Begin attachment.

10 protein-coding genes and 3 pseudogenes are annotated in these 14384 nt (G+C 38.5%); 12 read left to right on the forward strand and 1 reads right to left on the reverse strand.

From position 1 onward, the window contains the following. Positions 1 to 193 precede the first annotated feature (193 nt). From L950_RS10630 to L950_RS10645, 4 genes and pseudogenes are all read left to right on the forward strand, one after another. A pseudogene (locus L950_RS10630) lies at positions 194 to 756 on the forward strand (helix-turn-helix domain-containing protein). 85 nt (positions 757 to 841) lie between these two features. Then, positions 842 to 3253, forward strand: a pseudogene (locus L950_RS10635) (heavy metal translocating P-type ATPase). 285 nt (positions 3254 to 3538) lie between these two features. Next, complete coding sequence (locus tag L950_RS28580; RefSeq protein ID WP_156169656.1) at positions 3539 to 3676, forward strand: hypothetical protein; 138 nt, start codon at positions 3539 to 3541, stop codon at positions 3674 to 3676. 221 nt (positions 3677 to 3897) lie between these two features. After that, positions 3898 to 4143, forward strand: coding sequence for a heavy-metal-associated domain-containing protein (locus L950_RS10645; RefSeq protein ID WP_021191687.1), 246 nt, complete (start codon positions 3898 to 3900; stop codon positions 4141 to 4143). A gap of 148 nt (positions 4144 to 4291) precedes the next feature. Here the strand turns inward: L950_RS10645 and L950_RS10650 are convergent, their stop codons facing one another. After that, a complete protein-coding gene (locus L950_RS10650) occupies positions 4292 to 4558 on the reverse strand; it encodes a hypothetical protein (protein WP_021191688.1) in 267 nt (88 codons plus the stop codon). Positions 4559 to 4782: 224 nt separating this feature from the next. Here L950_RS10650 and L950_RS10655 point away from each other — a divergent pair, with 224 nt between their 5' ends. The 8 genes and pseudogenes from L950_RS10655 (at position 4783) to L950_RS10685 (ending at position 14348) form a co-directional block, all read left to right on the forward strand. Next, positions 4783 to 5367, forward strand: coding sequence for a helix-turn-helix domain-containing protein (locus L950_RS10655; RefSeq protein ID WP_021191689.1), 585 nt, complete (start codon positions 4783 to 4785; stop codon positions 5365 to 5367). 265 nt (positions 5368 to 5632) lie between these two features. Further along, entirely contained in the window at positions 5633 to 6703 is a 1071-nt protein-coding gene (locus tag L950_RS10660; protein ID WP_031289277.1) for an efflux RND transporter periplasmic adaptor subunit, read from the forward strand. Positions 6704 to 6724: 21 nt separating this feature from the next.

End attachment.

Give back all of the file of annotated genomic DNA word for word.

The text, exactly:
10 protein-coding genes and 3 pseudogenes are annotated in these 14384 nt (G+C 38.5%); 12 read left to right on the forward strand and 1 reads right to left on the reverse strand.

From position 1 onward, the window contains the following. Positions 1 to 193 precede the first annotated feature (193 nt). From L950_RS10630 to L950_RS10645, 4 genes and pseudogenes are all read left to right on the forward strand, one after another. A pseudogene (locus L950_RS10630) lies at positions 194 to 756 on the forward strand (helix-turn-helix domain-containing protein). 85 nt (positions 757 to 841) lie between these two features. Then, positions 842 to 3253, forward strand: a pseudogene (locus L950_RS10635) (heavy metal translocating P-type ATPase). 285 nt (positions 3254 to 3538) lie between these two features. Next, complete coding sequence (locus tag L950_RS28580; RefSeq protein ID WP_156169656.1) at positions 3539 to 3676, forward strand: hypothetical protein; 138 nt, start codon at positions 3539 to 3541, stop codon at positions 3674 to 3676. 221 nt (positions 3677 to 3897) lie between these two features. After that, positions 3898 to 4143, forward strand: coding sequence for a heavy-metal-associated domain-containing protein (locus L950_RS10645; RefSeq protein ID WP_021191687.1), 246 nt, complete (start codon positions 3898 to 3900; stop codon positions 4141 to 4143). A gap of 148 nt (positions 4144 to 4291) precedes the next feature. Here the strand turns inward: L950_RS10645 and L950_RS10650 are convergent, their stop codons facing one another. After that, a complete protein-coding gene (locus L950_RS10650) occupies positions 4292 to 4558 on the reverse strand; it encodes a hypothetical protein (protein WP_021191688.1) in 267 nt (88 codons plus the stop codon). Positions 4559 to 4782: 224 nt separating this feature from the next. Here L950_RS10650 and L950_RS10655 point away from each other — a divergent pair, with 224 nt between their 5' ends. The 8 genes and pseudogenes from L950_RS10655 (at position 4783) to L950_RS10685 (ending at position 14348) form a co-directional block, all read left to right on the forward strand. Next, positions 4783 to 5367, forward strand: coding sequence for a helix-turn-helix domain-containing protein (locus L950_RS10655; RefSeq protein ID WP_021191689.1), 585 nt, complete (start codon positions 4783 to 4785; stop codon positions 5365 to 5367). 265 nt (positions 5368 to 5632) lie between these two features. Further along, entirely contained in the window at positions 5633 to 6703 is a 1071-nt protein-coding gene (locus tag L950_RS10660; protein ID WP_031289277.1) for an efflux RND transporter periplasmic adaptor subunit, read from the forward strand. Positions 6704 to 6724: 21 nt separating this feature from the next.